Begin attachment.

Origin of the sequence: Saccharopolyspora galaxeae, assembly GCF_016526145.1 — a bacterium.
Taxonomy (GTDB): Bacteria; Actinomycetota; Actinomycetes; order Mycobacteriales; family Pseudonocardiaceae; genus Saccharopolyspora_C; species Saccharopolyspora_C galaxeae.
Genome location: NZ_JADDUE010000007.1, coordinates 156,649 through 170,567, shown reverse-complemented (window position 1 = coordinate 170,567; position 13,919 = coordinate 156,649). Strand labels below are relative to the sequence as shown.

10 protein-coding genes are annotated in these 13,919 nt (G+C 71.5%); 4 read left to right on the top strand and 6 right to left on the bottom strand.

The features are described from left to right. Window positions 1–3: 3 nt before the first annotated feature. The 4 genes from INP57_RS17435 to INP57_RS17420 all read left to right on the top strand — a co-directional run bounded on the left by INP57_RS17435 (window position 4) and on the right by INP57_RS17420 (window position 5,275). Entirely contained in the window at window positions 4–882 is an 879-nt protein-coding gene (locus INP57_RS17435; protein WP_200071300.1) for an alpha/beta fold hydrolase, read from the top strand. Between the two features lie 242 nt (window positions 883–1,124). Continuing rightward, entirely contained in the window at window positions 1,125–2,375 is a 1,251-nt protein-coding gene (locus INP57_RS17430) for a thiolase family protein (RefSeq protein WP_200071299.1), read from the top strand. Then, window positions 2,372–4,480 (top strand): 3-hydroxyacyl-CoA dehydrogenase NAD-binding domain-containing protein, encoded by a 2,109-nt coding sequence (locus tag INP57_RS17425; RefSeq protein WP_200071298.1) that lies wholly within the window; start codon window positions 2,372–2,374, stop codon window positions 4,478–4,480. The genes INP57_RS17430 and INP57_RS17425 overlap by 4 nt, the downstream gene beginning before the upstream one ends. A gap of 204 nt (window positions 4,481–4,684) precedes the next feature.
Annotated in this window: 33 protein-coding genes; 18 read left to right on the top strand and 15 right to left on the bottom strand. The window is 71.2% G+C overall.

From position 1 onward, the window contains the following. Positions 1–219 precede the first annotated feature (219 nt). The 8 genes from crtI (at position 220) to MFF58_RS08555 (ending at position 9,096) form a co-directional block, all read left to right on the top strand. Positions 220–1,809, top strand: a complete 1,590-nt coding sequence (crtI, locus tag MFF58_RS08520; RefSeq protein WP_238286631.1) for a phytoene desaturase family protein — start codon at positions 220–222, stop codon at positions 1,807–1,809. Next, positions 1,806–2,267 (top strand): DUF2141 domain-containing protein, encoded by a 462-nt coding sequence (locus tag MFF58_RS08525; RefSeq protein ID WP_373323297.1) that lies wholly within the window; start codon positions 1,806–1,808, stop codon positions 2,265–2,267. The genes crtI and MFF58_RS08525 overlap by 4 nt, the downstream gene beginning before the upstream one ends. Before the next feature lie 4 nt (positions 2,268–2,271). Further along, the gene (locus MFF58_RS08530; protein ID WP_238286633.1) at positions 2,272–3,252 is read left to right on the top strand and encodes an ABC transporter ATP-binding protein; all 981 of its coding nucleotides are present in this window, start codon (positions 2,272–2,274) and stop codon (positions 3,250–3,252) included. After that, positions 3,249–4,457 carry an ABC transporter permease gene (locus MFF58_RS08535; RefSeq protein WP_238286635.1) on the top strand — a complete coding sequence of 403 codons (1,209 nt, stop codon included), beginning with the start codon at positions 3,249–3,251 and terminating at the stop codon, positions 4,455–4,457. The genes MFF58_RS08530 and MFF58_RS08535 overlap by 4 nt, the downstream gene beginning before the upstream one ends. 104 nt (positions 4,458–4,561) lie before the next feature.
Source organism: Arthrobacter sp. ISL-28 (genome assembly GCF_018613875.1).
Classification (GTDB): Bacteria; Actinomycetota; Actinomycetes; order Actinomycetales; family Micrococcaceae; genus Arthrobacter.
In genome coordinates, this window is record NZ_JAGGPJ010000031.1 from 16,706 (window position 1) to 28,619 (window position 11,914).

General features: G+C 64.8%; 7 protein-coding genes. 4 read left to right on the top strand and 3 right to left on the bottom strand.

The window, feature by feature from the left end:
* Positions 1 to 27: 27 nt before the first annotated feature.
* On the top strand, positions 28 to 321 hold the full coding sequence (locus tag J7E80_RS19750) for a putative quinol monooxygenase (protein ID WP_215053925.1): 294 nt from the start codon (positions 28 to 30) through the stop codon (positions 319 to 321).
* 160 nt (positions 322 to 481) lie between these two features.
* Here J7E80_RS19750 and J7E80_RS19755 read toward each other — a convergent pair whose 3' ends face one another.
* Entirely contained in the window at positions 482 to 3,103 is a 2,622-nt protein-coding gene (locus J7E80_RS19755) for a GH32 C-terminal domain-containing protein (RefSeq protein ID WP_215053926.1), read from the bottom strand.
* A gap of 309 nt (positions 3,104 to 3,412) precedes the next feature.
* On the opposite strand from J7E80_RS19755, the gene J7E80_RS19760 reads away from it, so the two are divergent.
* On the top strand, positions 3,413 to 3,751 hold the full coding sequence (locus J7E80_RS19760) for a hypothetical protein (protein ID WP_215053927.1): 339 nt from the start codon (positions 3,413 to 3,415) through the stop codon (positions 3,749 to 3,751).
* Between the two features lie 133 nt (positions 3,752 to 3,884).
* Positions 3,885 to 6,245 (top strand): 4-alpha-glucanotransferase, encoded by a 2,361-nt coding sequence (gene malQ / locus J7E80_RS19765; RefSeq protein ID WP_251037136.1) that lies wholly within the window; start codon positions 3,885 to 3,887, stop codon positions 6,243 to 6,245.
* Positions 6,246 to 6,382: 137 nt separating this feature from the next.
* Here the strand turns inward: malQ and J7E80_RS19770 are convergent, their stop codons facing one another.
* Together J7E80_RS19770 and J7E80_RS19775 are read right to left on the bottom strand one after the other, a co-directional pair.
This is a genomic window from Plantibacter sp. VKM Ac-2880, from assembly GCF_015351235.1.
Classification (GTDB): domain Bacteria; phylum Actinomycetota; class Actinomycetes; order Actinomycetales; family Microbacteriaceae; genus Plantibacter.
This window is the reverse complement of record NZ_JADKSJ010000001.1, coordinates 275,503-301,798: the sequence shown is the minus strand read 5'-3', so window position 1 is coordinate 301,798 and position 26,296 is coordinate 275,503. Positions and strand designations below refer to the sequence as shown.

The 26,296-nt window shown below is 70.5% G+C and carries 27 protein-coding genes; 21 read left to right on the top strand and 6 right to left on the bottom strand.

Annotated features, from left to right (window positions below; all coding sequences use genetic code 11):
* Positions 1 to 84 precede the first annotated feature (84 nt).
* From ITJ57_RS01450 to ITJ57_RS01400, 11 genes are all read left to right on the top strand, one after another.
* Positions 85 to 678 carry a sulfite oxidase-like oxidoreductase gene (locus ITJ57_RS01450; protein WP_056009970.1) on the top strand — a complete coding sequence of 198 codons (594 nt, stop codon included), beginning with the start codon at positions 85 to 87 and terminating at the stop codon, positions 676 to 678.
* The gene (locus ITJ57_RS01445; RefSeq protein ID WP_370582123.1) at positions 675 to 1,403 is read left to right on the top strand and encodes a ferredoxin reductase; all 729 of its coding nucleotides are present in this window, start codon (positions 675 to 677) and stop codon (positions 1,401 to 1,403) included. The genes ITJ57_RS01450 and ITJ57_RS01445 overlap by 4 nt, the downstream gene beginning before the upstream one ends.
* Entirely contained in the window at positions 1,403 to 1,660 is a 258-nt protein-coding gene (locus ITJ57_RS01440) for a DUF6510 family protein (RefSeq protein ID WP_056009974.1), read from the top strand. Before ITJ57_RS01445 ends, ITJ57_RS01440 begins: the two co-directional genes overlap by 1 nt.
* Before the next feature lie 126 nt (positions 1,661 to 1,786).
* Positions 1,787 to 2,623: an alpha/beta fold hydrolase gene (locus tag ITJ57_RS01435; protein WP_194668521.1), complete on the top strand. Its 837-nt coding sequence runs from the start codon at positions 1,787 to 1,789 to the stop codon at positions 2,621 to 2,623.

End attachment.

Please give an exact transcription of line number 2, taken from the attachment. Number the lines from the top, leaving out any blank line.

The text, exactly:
Taxonomy (GTDB): Bacteria; Actinomycetota; Actinomycetes; order Mycobacteriales; family Pseudonocardiaceae; genus Saccharopolyspora_C; species Saccharopolyspora_C galaxeae.